So many iTunes problems, so little time. It’s frustrating to have to worry about all these glitches and quirks when you just want to listen to your music. This week I explain how to fix a common problem where iTunes splits albums among multiple Artist entries. I then discuss how to move your iTunes content to a new Mac when doing a clean install. And I give some tips for working with a Mac mini server without a display.
Too many artists
Q: If I look at my iTunes library in Artists view, I generally see one entry for each artist. But for some of them, there are multiple entries, sometimes one per song on an album. Is there any way to fix this?
This happens often, and I get this question a lot. I see this regularly on my iTunes library, as you can see in the screenshot on the right.
To fix this, find the album in Albums view. Click it, then press Command-I; this opens the Info window for all the tracks on the album.
Change the name of the album; you can change it to anything you want. I generally just add an “x” after the name. So, for the above example, I change Nils Frahm to Nils Frahmx. Click OK. You’ll find that the tracks are now grouped correctly under a single artist entry.
Press Command-I to open the Info window for the album’s tracks again and change the name back to the correct name. Click OK, and the tracks will now be listed with the correct artist, and may be merged with any existing tracks by that artist in Artists view.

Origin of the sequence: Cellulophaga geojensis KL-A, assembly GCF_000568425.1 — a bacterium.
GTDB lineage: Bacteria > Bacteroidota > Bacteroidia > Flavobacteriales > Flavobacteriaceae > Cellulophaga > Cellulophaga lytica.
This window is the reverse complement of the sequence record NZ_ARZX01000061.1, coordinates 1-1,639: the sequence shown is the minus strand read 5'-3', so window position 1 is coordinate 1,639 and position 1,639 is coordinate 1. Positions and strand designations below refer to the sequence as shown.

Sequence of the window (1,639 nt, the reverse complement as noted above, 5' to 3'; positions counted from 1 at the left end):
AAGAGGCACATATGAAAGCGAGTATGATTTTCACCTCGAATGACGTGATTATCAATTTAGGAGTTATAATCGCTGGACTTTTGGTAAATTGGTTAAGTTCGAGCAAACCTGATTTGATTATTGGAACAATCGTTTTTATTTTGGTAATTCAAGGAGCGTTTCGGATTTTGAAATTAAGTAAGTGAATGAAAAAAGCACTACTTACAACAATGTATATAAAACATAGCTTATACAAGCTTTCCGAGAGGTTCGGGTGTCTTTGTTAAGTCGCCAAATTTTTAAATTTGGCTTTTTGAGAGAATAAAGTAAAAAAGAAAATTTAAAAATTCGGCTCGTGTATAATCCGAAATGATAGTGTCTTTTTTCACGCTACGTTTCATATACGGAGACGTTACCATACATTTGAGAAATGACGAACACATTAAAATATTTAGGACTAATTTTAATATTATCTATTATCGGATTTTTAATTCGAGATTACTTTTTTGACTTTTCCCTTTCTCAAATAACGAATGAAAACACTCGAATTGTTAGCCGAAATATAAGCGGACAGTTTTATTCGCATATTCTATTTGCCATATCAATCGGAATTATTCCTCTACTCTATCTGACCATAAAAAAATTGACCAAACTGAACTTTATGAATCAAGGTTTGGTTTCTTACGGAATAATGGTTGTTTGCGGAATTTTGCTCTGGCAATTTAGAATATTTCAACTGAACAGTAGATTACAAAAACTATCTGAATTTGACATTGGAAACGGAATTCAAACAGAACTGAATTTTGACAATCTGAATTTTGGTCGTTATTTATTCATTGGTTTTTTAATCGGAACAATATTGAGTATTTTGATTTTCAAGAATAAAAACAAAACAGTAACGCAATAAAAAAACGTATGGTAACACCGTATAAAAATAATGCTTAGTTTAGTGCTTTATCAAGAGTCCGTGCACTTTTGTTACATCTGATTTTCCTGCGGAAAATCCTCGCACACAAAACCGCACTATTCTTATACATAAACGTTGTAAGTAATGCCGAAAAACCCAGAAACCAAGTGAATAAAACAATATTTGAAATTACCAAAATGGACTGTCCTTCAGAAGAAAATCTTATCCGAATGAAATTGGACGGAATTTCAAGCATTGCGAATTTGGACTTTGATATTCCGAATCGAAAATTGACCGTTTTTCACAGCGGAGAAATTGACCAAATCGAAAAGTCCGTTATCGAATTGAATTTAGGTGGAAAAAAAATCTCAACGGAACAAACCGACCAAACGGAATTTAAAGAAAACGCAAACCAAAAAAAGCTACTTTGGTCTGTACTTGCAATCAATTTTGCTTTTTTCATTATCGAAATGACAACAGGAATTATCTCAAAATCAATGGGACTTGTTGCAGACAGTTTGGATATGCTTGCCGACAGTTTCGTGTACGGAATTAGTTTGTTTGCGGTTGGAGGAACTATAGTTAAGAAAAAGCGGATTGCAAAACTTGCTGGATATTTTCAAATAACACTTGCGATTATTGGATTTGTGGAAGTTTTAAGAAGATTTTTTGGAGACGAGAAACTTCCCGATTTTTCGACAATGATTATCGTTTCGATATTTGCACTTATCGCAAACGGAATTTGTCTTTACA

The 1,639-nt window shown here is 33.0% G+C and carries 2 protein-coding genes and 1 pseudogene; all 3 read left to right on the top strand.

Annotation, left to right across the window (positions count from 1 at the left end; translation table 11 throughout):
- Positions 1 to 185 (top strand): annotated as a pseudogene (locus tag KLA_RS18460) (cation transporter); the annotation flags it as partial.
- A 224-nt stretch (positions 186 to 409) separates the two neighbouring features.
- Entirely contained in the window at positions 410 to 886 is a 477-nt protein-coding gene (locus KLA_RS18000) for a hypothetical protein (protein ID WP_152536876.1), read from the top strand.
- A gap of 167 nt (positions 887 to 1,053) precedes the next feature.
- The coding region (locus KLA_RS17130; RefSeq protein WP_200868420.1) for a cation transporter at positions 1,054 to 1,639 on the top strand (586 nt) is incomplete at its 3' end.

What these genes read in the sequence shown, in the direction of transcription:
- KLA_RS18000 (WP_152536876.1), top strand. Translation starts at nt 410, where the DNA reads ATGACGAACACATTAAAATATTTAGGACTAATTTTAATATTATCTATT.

Moving to a new Mac
Q: I just bought a new Mac. Since my current Mac is so old, I don’t want to use the Migration Assistant to set it up, but would rather do a clean install. How do I copy all my iTunes media and playlists to the new Mac?
It’s a good idea to do a clean install when you get a new computer. This way, you avoid copying over apps you no longer use, and the many support files that have built up over the years. You also start afresh with your apps, and apply any settings you want to use. It can take a lot of time, but it makes you rethink how you work, which is a good thing.
If you haven’t changed anything in iTunes’ settings, all the content you need to move is in your user folder, in /Music/iTunes.
You’ll note that my iTunes Media folder is only 17kb; that’s because there’s nothing in it. I store my media on an external disk. You can tell iTunes to store your media in a different location in the Advanced preferences.
So, to transfer all your iTunes content to the new Mac, you need to copy the /Music/iTunes folder, and, if you store your media on an external drive, you need to also copy the contents of that drive, or the folder on it that contains your media. Remember to go to iTunes’ Advanced preferences when you first launch the app to point it to that folder so it finds all your files.
Managing iTunes on a headless server
Q: I have a Mac mini media server in the basement playing iTunes through the headphone jack connected to my stereo receiver in the living room. Occasionally I would like to delete a song that is playing. I’d like to be able to grab my iPhone or iPad and either delete the song while it plays, or at least tag it for future deletion. Is there any way I can do this?
If you connect to the Mac mini via Screen Sharing, you can manage iTunes from any Mac. You’d see the Mac mini’s display as though you were in front of it. You can then manipulate your iTunes library any way you want.
Barring that, you could use a VNC (virtual network computing) app on an iOS device. I use the free VNC Viewer. It’s not the best way to work with an app like iTunes, though.
What I would do is rate the song with one star with the iOS Remote app, then later delete the one-star files using screen sharing on a Mac. You can create a smart playlist that finds all the one-star songs, and delete them easily.
Have questions of your own for the iTunes Guy? Send them along for his consideration.
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